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Assessing and improving sustainablilty of urban water resources and systems

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For urban groundwater resource sustainability

A software tool has been developed to generate groundwater contaminant data that can be utilised in the sustainable management of water resources. The tool incorporates several models, including transport models which trace the attenuation of contaminants and the movement of water through the soil to the aquifer.

Climate Change and Environment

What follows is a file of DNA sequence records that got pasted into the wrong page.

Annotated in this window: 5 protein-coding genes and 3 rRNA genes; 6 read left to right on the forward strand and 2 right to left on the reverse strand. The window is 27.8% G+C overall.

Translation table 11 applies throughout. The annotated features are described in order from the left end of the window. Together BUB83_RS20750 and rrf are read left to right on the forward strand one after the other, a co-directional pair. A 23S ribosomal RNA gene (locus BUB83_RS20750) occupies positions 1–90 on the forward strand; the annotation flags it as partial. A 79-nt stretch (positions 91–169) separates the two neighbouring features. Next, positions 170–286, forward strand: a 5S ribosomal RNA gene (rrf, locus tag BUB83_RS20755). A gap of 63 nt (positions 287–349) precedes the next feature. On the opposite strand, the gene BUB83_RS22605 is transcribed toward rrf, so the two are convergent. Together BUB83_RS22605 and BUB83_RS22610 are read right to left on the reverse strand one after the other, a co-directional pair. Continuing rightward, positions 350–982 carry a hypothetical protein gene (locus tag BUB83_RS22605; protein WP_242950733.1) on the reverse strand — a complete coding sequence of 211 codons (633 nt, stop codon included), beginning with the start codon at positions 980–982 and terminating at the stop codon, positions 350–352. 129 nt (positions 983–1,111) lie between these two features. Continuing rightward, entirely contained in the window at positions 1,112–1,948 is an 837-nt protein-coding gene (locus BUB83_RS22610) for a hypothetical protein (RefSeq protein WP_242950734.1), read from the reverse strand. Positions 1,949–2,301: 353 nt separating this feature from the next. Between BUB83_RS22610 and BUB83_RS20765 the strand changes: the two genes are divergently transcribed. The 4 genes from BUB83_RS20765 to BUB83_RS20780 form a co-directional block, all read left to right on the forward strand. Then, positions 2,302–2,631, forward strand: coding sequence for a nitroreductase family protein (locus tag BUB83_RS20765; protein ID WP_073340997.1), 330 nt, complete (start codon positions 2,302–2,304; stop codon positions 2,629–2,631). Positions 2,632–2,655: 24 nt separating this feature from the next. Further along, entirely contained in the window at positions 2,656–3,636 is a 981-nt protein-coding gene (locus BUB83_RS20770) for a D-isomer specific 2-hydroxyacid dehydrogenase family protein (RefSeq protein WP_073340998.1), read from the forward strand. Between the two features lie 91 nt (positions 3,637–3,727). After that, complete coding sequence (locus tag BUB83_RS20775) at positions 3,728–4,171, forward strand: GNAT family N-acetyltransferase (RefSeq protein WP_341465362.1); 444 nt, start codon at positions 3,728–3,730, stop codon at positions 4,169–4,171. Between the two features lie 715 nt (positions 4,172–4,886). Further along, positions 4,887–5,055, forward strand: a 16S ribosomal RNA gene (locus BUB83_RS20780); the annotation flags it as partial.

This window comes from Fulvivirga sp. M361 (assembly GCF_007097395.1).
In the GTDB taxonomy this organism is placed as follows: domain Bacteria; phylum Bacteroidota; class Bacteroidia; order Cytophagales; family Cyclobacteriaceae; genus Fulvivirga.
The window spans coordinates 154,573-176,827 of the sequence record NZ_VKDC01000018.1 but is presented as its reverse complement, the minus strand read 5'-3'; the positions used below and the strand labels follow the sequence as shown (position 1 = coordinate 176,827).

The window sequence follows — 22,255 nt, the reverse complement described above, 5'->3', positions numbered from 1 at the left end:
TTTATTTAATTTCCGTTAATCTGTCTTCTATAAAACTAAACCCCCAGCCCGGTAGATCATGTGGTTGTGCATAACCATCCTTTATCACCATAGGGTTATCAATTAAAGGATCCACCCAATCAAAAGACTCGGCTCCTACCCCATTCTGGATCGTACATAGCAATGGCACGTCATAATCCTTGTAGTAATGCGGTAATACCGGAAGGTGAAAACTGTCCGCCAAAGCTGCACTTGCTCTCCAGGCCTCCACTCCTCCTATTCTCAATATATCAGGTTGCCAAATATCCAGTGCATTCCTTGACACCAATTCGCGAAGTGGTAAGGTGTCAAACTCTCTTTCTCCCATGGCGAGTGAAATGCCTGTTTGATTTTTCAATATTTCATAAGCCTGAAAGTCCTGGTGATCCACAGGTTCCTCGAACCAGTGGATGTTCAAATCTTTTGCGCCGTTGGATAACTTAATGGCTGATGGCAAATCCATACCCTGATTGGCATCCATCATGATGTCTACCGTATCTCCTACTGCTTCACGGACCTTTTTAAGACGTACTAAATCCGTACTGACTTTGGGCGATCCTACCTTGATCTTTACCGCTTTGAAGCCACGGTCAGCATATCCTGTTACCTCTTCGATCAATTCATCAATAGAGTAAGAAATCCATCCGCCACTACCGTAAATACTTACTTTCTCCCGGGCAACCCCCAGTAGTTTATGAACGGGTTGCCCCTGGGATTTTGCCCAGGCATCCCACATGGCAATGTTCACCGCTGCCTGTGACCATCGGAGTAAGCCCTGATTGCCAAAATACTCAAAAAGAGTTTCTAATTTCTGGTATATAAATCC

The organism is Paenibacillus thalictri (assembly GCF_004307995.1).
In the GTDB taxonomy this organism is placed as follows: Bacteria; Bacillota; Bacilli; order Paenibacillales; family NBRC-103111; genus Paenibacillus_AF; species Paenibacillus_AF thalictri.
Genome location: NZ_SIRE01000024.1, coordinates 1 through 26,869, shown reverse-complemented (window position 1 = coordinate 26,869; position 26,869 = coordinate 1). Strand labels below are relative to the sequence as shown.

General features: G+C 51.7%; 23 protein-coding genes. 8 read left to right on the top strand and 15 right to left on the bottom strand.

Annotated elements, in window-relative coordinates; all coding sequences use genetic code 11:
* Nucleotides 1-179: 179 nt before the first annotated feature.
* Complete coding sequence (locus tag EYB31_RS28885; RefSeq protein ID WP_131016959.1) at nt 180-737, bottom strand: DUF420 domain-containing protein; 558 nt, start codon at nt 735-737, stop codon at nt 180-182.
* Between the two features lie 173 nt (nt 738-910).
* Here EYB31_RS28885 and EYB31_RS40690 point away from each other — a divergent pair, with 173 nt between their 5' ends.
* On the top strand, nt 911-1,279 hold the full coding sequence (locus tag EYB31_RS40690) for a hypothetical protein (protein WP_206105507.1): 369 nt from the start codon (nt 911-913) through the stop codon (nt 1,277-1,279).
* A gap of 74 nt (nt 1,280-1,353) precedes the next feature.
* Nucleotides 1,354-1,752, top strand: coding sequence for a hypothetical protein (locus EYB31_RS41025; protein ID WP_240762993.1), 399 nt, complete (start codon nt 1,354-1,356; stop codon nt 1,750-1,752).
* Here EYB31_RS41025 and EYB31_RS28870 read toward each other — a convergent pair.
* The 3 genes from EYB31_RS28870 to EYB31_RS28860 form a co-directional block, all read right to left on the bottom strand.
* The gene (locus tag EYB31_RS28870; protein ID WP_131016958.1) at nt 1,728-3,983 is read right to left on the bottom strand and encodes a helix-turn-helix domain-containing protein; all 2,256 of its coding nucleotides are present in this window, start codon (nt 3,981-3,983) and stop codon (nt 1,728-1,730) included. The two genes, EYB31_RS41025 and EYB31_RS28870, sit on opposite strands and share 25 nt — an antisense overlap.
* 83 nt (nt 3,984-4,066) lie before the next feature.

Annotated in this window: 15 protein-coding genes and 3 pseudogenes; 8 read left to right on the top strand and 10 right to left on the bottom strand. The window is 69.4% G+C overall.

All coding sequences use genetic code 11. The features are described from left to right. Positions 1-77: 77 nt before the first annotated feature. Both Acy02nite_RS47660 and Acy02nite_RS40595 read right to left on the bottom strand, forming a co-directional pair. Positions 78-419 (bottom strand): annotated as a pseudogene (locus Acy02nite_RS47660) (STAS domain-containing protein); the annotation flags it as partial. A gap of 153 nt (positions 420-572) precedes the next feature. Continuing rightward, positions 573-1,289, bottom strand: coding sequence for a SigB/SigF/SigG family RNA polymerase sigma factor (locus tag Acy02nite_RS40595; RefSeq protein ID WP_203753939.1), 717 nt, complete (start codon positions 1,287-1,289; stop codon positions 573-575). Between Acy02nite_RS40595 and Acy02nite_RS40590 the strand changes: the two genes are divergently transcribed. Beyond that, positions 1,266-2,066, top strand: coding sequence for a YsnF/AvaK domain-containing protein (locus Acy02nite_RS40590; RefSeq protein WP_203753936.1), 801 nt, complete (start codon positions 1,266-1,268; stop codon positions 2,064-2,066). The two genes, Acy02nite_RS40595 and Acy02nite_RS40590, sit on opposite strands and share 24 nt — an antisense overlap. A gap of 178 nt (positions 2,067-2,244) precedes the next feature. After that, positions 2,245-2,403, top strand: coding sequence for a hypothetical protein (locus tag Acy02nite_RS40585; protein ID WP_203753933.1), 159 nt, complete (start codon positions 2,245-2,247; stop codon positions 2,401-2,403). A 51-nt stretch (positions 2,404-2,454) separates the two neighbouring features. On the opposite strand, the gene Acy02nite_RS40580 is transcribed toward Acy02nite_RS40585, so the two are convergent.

In previous years, water pollution concerns have mainly focused on surface water, with pollution of urban groundwater being neglected in the majority of countries worldwide. Therefore, one of the major concerns of authorities responsible for the management of sub-surface urban water resources is protecting them from pollutants and contamination. However, this requires knowledge of pollutant sources and their transport pathways through different ground structures into aquifers. Furthermore, to avoid contamination of urban aquifer systems, efficient urban water management tools and decision support systems with socio-economic components are urgently needed. The AISUWRS project aimed to improve the sustainability of urban water resources and systems with the help of computer models interlinked through a decision support system and a socio-economic analysis methodology. The proposed software tool can react on different temporal and spatial scales to predict the potential of groundwater contamination for different urban water scenarios. A simple one-dimensional (1-D) model is used for the description of infiltration beneath urban green areas and other public open spaces. In particular, it gives an estimate of the typical time for water to travel from the surface to the aquifer, by treating the soil as a layered medium with two homogeneous layers. This so-called Public open space index (POSI) model can also be applied to septic tanks. It can model sorption and decay processes for a wide range of contaminants, such as nitrate (NO3-), boron (B) and Escherichia coli, and thereby assess the contaminant load entering the groundwater. The AISUWRS system allows each model, including the POSI model, to act independently in the assessment of the entire process from pollutant source to water system. It also allows them to interact with a database and a Geographic information system to pass relevant information onto successive models in order to simulate the flow of contaminants to urban groundwater.

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